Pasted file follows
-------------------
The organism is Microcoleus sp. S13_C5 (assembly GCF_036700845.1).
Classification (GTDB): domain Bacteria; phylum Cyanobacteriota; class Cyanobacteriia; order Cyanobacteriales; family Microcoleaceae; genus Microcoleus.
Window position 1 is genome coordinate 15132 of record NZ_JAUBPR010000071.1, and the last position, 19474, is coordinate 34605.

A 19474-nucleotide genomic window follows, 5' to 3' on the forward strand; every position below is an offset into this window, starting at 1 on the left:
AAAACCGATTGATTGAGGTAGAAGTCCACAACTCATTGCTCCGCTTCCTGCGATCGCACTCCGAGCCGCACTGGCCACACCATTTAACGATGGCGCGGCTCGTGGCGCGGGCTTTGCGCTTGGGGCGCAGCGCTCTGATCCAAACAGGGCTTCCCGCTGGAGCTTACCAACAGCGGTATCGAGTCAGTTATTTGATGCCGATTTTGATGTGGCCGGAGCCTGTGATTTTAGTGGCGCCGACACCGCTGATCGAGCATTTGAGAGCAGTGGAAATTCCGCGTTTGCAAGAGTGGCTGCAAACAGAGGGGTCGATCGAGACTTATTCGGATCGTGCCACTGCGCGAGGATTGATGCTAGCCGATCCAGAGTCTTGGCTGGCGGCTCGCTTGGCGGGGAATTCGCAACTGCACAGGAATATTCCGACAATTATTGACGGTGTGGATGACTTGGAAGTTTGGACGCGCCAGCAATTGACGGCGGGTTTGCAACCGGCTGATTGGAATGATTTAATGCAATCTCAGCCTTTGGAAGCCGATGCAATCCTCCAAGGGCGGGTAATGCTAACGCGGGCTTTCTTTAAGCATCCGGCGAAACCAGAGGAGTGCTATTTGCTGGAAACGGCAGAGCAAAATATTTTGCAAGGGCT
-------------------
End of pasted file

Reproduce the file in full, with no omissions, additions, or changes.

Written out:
The organism is Microcoleus sp. S13_C5 (assembly GCF_036700845.1).
Classification (GTDB): domain Bacteria; phylum Cyanobacteriota; class Cyanobacteriia; order Cyanobacteriales; family Microcoleaceae; genus Microcoleus.
Window position 1 is genome coordinate 15132 of record NZ_JAUBPR010000071.1, and the last position, 19474, is coordinate 34605.

A 19474-nucleotide genomic window follows, 5' to 3' on the forward strand; every position below is an offset into this window, starting at 1 on the left:
AAAACCGATTGATTGAGGTAGAAGTCCACAACTCATTGCTCCGCTTCCTGCGATCGCACTCCGAGCCGCACTGGCCACACCATTTAACGATGGCGCGGCTCGTGGCGCGGGCTTTGCGCTTGGGGCGCAGCGCTCTGATCCAAACAGGGCTTCCCGCTGGAGCTTACCAACAGCGGTATCGAGTCAGTTATTTGATGCCGATTTTGATGTGGCCGGAGCCTGTGATTTTAGTGGCGCCGACACCGCTGATCGAGCATTTGAGAGCAGTGGAAATTCCGCGTTTGCAAGAGTGGCTGCAAACAGAGGGGTCGATCGAGACTTATTCGGATCGTGCCACTGCGCGAGGATTGATGCTAGCCGATCCAGAGTCTTGGCTGGCGGCTCGCTTGGCGGGGAATTCGCAACTGCACAGGAATATTCCGACAATTATTGACGGTGTGGATGACTTGGAAGTTTGGACGCGCCAGCAATTGACGGCGGGTTTGCAACCGGCTGATTGGAATGATTTAATGCAATCTCAGCCTTTGGAAGCCGATGCAATCCTCCAAGGGCGGGTAATGCTAACGCGGGCTTTCTTTAAGCATCCGGCGAAACCAGAGGAGTGCTATTTGCTGGAAACGGCAGAGCAAAATATTTTGCAAGGGCT